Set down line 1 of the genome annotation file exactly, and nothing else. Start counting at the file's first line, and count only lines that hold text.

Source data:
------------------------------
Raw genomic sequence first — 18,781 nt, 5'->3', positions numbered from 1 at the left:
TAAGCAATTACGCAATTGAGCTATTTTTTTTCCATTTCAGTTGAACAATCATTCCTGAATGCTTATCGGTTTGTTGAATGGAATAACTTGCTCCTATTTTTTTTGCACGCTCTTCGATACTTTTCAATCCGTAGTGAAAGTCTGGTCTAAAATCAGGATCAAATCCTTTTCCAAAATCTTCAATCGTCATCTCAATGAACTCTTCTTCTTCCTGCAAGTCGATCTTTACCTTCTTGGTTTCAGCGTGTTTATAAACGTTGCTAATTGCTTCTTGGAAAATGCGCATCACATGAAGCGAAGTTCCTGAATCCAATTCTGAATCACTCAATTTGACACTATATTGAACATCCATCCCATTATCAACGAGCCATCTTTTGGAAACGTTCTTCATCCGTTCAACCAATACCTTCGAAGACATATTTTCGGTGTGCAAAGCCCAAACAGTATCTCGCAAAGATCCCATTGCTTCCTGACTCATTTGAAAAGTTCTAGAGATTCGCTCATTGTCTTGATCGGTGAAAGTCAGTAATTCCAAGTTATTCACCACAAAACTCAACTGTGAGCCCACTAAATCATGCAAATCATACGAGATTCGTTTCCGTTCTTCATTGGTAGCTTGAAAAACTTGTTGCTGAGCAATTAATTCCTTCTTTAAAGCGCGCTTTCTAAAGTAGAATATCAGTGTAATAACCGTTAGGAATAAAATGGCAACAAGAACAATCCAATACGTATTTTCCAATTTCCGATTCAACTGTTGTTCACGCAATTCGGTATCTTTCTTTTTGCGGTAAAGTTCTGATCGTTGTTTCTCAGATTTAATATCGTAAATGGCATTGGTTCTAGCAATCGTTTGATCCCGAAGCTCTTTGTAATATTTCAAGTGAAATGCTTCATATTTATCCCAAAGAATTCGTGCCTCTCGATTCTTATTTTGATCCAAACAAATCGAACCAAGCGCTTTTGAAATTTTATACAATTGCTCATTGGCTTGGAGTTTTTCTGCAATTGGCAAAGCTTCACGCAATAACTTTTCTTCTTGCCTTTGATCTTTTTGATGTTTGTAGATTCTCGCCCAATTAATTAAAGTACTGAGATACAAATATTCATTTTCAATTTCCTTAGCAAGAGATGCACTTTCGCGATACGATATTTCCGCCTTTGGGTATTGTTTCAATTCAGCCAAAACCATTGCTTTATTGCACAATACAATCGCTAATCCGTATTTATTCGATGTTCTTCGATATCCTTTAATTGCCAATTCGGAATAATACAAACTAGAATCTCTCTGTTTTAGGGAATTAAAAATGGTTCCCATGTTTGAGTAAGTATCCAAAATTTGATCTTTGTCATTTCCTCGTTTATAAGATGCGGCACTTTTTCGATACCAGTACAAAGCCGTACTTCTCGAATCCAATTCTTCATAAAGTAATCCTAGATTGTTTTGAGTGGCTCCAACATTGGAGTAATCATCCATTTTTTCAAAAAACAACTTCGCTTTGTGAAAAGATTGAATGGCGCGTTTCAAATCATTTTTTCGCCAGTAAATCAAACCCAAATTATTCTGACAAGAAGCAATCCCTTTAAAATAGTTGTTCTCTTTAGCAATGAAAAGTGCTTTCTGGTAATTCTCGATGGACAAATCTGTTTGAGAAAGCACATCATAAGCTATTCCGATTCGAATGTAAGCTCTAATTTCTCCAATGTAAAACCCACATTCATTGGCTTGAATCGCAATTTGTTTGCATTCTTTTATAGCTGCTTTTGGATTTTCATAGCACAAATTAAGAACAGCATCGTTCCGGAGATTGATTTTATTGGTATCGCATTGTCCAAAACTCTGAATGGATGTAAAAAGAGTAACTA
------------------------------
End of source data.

Raw genomic sequence first — 18,781 nt, 5'->3', positions numbered from 1 at the left: